Again, my apologies if you've done all that due diligence but just didn't post it. For now, it sounds like you have the romance of it ahead of the cart that holds the reality. Buying the boat is the easy part.

Good luck. Don't give up but realize it isn't all sunsets and rainbows.
 

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Discussion Starter · #7 ·
Hi Donna,

Thanks for the feedback. no you havent missed it, i havent been sailing before, ever!!

I have been interested for a whie and yes i guess i picture sunsets and cocktails, however through research i am aware that it is a huge responsibility both financially and maintenance wise, however still have the desire to proceed.

I am currently working in South Korea, Seoul and unfortunately there is no real sailing community, there is one Marina, however no classes provided in English, which isnt surprising really.

Between now and finishing here it is our intention to take sailing classes as vacations in Malaysia and although this will clearly not make me an expert its a start.

My plan is to buy a sailboat probably 2016 so doing the research now to try and decide on what option would be best, budget around 80K usd.

Your feedback is valued and will be followed during vacations/sailing classes, additional comments would be appreciated.

Darin
 

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Beyond The Pale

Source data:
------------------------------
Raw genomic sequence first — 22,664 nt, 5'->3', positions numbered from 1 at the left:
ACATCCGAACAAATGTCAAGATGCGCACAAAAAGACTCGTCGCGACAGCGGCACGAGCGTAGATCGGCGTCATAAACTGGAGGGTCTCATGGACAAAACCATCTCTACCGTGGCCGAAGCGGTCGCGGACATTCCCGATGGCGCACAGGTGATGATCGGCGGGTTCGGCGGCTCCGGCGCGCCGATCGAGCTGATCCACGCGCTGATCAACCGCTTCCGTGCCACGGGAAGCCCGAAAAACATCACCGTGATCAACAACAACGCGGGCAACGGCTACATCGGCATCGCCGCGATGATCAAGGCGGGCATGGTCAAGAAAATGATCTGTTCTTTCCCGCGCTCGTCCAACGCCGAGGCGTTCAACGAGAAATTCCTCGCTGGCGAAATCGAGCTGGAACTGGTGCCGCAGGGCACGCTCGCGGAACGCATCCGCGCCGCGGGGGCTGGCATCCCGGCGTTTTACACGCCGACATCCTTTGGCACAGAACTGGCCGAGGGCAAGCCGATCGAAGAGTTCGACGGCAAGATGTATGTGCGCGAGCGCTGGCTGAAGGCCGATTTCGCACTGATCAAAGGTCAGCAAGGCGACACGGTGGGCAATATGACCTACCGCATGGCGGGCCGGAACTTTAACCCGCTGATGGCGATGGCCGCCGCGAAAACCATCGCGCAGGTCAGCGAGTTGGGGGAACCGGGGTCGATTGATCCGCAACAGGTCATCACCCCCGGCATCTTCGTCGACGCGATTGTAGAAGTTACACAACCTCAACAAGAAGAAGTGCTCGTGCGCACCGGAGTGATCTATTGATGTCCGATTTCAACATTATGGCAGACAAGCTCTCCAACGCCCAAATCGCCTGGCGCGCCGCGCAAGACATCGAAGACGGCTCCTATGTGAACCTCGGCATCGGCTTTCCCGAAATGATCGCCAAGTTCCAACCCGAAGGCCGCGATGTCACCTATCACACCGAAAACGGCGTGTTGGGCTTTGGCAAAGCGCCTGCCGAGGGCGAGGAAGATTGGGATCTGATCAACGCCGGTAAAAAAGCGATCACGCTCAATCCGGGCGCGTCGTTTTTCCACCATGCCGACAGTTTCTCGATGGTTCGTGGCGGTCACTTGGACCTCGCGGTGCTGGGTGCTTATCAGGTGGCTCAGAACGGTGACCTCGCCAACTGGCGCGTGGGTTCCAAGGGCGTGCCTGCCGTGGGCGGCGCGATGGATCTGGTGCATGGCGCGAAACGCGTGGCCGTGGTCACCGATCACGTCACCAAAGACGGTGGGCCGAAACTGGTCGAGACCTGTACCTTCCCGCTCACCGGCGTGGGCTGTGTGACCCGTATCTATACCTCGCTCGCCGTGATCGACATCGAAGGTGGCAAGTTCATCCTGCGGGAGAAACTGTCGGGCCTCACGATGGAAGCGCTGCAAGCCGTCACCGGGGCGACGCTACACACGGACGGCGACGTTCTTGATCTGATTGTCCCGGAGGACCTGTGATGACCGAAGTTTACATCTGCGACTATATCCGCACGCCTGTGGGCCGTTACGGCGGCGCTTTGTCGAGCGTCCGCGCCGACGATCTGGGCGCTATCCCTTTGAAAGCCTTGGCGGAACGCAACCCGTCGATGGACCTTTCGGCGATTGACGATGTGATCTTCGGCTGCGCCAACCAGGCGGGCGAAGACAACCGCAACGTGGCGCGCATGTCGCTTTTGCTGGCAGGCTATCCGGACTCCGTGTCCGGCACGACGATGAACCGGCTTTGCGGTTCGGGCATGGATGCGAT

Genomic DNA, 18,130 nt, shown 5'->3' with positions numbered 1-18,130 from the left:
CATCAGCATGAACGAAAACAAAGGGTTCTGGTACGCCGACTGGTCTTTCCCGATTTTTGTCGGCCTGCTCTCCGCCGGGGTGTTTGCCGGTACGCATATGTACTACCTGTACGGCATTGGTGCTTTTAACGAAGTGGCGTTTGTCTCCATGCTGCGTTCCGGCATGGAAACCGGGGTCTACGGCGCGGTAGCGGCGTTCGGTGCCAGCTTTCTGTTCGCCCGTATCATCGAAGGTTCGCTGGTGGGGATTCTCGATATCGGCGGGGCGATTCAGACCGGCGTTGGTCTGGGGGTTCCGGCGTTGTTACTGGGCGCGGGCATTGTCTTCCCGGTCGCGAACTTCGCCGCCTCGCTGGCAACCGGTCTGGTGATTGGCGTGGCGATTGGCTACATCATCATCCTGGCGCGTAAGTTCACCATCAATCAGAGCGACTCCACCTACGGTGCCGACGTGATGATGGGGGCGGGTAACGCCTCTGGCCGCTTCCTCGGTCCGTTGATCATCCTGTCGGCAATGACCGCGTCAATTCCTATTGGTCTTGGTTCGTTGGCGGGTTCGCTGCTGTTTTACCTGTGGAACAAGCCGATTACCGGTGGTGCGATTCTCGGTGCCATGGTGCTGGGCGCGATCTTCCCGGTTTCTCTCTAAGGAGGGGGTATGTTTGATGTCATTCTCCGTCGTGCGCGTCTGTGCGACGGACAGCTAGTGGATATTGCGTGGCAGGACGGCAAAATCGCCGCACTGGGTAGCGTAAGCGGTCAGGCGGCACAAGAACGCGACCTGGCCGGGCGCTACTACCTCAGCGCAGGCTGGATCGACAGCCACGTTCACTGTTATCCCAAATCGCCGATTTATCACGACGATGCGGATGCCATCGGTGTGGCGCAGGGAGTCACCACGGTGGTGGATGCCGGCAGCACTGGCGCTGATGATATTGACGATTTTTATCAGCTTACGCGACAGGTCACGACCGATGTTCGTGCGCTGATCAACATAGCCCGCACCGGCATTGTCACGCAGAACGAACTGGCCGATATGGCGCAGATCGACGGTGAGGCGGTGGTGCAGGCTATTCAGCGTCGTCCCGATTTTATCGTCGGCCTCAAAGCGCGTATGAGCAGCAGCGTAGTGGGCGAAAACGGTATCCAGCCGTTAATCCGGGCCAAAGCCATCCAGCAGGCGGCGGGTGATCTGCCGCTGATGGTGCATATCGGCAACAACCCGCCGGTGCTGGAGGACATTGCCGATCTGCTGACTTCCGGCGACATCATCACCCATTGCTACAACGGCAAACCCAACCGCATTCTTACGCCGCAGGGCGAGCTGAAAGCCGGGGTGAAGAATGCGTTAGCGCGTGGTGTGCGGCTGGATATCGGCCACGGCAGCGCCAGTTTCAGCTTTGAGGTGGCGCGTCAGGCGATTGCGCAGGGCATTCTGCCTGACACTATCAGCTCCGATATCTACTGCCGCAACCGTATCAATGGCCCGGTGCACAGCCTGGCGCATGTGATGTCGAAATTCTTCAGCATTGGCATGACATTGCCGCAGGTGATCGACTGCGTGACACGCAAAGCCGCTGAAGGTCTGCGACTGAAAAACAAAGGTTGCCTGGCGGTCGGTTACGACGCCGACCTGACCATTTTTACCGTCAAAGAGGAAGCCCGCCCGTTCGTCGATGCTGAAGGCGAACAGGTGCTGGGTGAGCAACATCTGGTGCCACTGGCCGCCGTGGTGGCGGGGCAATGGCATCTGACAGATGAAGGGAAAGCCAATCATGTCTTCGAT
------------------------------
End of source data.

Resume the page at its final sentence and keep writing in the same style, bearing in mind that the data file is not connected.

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have you considered a cat?
Well, he has the Wife, so a cat isn't out of the question.
However, stick with the short-haired variety. The long-haired ones shed like crazy, and those hairballs do tend to clog Bilge Pumps.

There are a couple of Yacht Clubs in Seoul which have rentals and chartering.
There is also the Korean Sailing Federation that offers training. Their web page is in Korean, and it's like Greek to me, but you may be able to suss it out.

Although Korean Yachting is relatively new, Japan has a long tradition, and I believe that both Yamaha and Fuji still make boats, but no longer for export. There are smaller Japanese Yards of high repute and long standing.

And one other thing to consider- many people have the same dream, but end up disillusioned, leaving boats behind in some exotic Ports Of Calls, boats that can be purchased quite cheaply. One advantage- they have already been outfitted, more or less, for World Cruising.
Can I mention Yachtworld? You can spend many hours looking through the listings of boats within a fairly short flight of wherever in Korea you are.

Now the last thing: Surveys.
A boat meant for this purpose has to be surveyed, and surveyed well, and surveyors can be in short supply in that neck of the woods. You might check with the local Lloyd's office, and see if they can recommend a good Marine Surveyor.
It is not wise to depend on a Surveyor recommended by a Yacht Broker, although I'm sure that reputable ones do exist- this just means doing some extra homework on your own.

Best of Luck... and feed the Kitty...

Erindipity
 

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Discussion Starter · #9 ·
Hey Erindipity,

Thanks for the info, had a look at the Yacht clubs mentioned and there does appear to an expat one, great news, have left a message so hopefully will hear back shortly.